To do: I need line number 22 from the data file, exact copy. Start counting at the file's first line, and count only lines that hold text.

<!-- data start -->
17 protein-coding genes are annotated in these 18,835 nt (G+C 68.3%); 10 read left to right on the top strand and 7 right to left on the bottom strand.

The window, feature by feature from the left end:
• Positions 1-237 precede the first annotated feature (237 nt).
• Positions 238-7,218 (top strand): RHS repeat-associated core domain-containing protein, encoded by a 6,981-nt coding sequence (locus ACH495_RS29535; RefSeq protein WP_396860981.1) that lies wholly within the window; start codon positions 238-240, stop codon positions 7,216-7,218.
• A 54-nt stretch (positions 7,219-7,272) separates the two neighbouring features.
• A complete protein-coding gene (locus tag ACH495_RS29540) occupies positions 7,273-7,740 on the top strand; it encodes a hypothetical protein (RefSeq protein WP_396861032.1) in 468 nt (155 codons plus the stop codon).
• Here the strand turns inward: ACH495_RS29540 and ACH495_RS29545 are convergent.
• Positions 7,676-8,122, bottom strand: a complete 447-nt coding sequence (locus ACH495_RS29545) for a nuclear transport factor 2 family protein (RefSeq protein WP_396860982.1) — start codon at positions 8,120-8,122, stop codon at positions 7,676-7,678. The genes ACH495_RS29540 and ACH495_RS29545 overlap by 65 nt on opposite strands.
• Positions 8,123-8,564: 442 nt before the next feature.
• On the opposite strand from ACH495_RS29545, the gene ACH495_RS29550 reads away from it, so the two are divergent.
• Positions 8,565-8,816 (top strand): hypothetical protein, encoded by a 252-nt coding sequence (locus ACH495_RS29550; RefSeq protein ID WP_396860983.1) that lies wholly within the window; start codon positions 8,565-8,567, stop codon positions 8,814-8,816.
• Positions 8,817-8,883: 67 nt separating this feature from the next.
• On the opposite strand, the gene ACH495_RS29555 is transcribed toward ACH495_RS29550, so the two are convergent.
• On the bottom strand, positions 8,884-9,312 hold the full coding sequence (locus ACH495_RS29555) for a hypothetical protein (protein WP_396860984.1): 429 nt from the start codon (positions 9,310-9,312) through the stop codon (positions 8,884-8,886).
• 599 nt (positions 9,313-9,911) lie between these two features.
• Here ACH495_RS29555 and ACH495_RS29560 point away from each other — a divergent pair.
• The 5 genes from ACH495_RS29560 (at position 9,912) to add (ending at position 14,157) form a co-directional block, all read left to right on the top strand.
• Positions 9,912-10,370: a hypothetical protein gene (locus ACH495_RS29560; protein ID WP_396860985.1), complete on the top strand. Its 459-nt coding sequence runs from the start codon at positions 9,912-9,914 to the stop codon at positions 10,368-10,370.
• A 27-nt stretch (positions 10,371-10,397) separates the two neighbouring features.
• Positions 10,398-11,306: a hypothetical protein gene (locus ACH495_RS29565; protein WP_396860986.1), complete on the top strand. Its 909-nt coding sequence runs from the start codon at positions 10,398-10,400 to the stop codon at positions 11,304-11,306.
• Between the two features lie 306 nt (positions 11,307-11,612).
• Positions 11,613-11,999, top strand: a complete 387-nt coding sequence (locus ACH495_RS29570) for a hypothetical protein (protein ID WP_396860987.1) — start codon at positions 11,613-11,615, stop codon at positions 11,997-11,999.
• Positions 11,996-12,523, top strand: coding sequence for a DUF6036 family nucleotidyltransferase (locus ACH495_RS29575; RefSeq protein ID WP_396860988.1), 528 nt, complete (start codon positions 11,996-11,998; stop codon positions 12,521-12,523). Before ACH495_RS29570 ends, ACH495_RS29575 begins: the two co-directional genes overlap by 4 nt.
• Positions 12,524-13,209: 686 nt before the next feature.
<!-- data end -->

• Positions 11,613-11,999, top strand: a complete 387-nt coding sequence (locus ACH495_RS29570) for a hypothetical protein (protein ID WP_396860987.1) — start codon at positions 11,613-11,615, stop codon at positions 11,997-11,999.